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More days of flooding ahead for Carolinas, surrounding states

Florence was a tropical depression on Monday with maximum sustained winds of 45 kph as it headed through Virginia and toward New England.

A man wades through rising flood waters on the Cape Fear River during Hurricane Florence in Wilmington, North Carolina on 14 September 2018. In the port city of Wilmington, residents awoke to the sound of power transformers blowing up, plunging homes into darkness as Hurricane Florence's howling winds whipped through the streets sending metal signs, water and debris flying. Picture: AFP

WILMINGTON/WILSON - The remnants of deadly Hurricane Florence brought more misery to the waterlogged Carolinas on Monday with officials warning the worst is yet to come, as heavy rain persisted and swollen rivers posed a growing threat.

Florence was a tropical depression on Monday with maximum sustained winds of 45 kph as it headed through Virginia and toward New England.

With the rain and winds headed north, some residents in North and South Carolina started to return to their homes as the sun peeked through the clouds briefly for the first time in days.

Tens of thousands of houses have been damaged, but for many parts of the Carolinas, “the worst is yet to come” as river levels rise to historic levels, said Zach Taylor, a meteorologist with the US National Weather Service.

“The soil is soaked and can’t absorb any more rain so that water has to go somewhere, unfortunately,” he said, adding that the rivers would start to crest on Monday.

Flash floods, landslide warnings and “prolonged significant river flooding” throughout the region will continue for the next few days, the National Weather Service (NWS) said. Flash flood watches extended all the way to Pennsylvania, Maryland, New York and southern New England.

The coastal city of Wilmington, North Carolina, remained cut off by flood waters early on Monday.

At least 17 deaths were reported in North and South Carolina. Rescue teams searched overnight for a 1-year-old boy swept away outside Charlotte, North Carolina, after rushing water pushed his mother’s car off the road, the Union County Sheriff’s Office said on Facebook. The mother had driven around barricades on a closed stretch of road, the post said.

Florence, which came ashore as a hurricane on Thursday, is expected to weaken again on Monday before re-intensifying on Tuesday and Wednesday, the US National Hurricane Center said.

It has dumped up to 100 cm of rain on North Carolina since Thursday, the NWS said.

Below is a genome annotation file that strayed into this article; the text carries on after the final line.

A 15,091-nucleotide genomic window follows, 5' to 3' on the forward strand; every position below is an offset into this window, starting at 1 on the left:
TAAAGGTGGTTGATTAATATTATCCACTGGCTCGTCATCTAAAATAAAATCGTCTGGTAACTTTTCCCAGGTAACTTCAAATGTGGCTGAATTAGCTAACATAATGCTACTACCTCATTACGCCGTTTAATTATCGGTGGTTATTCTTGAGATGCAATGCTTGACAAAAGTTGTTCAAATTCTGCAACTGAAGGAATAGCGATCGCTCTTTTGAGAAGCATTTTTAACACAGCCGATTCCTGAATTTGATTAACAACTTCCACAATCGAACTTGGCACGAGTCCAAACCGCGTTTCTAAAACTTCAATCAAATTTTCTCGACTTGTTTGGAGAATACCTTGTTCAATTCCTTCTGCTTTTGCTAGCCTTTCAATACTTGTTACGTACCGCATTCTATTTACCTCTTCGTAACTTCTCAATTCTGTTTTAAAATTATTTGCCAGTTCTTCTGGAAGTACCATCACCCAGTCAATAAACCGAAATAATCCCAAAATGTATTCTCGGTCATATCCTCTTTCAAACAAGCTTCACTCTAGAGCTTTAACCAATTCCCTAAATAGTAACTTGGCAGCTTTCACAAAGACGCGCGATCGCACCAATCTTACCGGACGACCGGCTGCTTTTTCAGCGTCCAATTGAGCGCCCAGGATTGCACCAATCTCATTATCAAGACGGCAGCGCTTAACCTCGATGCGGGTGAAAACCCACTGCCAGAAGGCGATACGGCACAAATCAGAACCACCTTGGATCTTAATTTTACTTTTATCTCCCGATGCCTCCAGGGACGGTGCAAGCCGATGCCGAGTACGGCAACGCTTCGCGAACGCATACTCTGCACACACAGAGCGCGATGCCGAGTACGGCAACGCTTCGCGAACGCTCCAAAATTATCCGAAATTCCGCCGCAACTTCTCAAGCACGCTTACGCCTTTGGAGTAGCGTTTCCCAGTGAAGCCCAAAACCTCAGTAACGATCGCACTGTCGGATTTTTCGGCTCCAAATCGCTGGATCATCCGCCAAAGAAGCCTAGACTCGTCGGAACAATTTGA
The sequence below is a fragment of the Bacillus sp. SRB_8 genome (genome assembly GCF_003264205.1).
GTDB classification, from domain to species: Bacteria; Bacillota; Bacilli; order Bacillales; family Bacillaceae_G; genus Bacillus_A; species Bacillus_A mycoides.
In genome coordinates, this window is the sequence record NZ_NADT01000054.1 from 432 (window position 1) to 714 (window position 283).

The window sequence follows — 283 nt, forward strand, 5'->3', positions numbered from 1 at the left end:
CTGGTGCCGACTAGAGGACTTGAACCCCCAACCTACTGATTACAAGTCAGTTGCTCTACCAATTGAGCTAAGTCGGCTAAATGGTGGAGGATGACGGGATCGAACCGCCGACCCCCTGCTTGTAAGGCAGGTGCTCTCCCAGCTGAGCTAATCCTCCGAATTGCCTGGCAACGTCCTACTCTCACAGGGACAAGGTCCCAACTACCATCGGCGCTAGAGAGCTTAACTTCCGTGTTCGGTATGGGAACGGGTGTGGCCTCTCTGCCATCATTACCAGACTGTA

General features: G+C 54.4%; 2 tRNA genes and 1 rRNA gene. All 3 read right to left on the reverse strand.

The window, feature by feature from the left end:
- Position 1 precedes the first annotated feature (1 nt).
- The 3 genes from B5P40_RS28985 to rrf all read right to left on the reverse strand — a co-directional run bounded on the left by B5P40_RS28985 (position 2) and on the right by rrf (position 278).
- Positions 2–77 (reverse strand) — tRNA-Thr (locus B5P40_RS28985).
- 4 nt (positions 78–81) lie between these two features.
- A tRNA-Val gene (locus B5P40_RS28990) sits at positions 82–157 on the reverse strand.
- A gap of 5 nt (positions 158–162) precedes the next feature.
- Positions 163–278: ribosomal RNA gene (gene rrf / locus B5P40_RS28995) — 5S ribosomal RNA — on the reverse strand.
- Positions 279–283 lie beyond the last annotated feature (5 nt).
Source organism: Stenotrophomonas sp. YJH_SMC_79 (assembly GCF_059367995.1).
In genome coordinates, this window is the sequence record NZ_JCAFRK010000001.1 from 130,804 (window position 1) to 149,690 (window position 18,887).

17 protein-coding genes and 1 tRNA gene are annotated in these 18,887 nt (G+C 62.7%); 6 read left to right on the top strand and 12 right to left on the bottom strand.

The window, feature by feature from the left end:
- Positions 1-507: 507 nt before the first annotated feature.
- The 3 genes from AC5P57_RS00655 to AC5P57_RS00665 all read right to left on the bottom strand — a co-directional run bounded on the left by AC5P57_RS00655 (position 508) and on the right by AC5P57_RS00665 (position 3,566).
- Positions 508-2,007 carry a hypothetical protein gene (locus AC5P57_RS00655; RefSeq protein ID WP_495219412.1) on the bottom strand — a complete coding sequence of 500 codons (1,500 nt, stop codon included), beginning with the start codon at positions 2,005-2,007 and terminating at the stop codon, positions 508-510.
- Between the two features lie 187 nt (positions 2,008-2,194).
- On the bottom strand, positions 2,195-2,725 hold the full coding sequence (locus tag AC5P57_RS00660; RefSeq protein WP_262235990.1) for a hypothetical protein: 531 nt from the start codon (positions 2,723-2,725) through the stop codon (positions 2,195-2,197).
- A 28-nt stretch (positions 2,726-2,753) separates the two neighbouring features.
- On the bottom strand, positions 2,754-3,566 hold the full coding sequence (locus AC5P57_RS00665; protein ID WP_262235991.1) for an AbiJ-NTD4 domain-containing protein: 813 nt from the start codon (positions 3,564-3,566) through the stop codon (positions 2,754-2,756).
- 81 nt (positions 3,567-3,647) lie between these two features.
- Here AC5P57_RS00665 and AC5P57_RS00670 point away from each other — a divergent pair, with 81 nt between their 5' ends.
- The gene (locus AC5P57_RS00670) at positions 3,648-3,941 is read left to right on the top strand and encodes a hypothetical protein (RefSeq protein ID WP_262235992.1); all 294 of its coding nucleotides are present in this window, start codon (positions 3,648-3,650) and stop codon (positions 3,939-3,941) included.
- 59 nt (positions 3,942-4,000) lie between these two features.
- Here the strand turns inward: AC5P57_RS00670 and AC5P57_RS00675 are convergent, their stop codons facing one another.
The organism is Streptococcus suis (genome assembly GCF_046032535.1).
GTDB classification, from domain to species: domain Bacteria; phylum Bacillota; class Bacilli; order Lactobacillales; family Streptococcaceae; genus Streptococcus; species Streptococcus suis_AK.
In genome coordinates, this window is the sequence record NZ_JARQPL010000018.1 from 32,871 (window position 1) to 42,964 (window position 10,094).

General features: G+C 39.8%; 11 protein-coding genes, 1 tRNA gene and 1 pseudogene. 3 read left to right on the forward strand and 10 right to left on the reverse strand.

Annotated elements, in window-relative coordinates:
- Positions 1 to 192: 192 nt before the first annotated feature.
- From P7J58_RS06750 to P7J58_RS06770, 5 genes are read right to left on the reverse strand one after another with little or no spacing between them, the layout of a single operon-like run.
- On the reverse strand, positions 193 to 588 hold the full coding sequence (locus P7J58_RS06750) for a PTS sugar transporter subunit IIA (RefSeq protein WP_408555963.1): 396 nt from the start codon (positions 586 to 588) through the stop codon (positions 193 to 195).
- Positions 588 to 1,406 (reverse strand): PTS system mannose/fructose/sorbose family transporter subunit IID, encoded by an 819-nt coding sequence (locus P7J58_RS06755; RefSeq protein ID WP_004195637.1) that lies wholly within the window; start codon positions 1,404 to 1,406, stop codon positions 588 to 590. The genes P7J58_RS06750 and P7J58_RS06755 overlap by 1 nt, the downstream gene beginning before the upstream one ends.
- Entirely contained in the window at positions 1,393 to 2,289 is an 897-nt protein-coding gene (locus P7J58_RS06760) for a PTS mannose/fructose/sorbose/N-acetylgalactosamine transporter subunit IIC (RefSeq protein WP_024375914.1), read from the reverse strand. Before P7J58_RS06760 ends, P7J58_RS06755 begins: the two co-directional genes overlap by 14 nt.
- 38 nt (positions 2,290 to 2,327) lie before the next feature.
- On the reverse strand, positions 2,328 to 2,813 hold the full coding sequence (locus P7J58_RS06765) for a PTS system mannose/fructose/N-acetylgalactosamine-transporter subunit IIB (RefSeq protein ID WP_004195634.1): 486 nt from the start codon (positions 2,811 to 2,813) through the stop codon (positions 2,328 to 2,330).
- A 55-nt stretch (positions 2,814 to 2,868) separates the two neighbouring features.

LET THE SUNSHINE IN

Some Carolinians were relieved that the storm was pushing out, despite the continued threat of flooding from rivers.

“BREAKING. We’ve observed a one-minute period of sunshine at the NWS Raleigh office,” the NWS said on Twitter. “Last time we had sun was on Wednesday.”

In many areas, the brief period of the sun was wiped out by more rain but some evacuated residents were able to return to their homes to assess the damage.

Eric Tryggeseth, 59, found his home in Leland, North Carolina, without power on Monday and a tree laying in his front yard. He had been evacuated a day before by military troops in a truck.

“The floodwaters were rising so I figured I better get out of there,” he said. “I can’t thank the first responders enough.”

New Bern, North Carolina, a town of 30,000 located at the confluence of the Trent and Neuse rivers, was one of the hardest-hit spots when Florence first came ashore and City Manager Mark Stephens said it was one of the worst storms in its 308-year history.

About 509,000 homes and businesses were without electricity on Monday in North and South Carolina and surrounding states. About 1.8 million customers were affected by the storm.

The storm killed at least 11 people in North Carolina, including a mother and child hit by a falling tree, state officials said. Six people died in South Carolina, including four in car accidents and two from carbon monoxide from a portable generator.

By 5 am Monday, Florence’s winds were about 45 kmph, the NWS said, with weakening forecast over the next 24 hours before intensifying again.

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